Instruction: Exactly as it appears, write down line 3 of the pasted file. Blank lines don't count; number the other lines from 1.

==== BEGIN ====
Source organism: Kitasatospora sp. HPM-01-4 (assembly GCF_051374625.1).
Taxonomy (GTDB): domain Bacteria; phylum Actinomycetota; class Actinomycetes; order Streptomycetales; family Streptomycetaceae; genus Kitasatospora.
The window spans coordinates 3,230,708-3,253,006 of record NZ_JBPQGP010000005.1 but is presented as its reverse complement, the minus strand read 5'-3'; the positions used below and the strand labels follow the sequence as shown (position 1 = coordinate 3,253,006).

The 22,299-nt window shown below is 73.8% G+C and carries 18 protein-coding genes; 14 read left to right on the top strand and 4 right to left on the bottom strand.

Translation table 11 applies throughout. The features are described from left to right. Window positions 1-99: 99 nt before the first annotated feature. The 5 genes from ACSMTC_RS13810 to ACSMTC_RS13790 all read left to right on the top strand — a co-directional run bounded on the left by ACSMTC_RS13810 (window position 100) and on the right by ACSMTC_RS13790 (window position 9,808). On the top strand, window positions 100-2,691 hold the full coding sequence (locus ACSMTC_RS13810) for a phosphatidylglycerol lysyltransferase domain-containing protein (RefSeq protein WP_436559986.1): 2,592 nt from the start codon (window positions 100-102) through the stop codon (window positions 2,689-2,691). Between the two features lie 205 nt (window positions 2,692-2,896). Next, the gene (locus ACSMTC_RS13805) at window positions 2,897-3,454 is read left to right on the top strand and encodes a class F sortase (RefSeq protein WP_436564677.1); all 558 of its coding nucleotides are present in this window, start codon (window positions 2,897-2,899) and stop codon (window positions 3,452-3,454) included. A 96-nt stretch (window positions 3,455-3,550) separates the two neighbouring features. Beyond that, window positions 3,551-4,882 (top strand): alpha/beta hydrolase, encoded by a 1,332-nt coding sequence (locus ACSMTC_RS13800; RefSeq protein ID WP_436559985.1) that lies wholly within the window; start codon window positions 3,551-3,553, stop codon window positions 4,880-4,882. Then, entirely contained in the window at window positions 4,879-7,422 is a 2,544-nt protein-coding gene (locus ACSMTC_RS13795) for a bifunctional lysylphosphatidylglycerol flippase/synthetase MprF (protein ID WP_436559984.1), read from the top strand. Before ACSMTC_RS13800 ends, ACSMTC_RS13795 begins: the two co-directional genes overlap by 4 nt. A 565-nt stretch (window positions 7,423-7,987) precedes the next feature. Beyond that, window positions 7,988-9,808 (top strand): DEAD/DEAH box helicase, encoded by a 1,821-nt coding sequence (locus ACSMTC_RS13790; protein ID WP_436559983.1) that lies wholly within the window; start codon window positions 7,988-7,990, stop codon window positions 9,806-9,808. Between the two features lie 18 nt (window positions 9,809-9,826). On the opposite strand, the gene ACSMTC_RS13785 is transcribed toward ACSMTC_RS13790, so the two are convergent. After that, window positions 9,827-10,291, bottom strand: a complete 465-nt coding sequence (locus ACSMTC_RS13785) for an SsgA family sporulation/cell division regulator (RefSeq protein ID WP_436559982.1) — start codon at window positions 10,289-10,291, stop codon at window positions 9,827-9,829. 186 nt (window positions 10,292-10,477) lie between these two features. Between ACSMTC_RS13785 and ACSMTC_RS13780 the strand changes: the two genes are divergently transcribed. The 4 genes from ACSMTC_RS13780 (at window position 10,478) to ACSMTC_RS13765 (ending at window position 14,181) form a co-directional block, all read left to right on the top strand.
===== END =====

The window spans coordinates 3,230,708-3,253,006 of record NZ_JBPQGP010000005.1 but is presented as its reverse complement, the minus strand read 5'-3'; the positions used below and the strand labels follow the sequence as shown (position 1 = coordinate 3,253,006).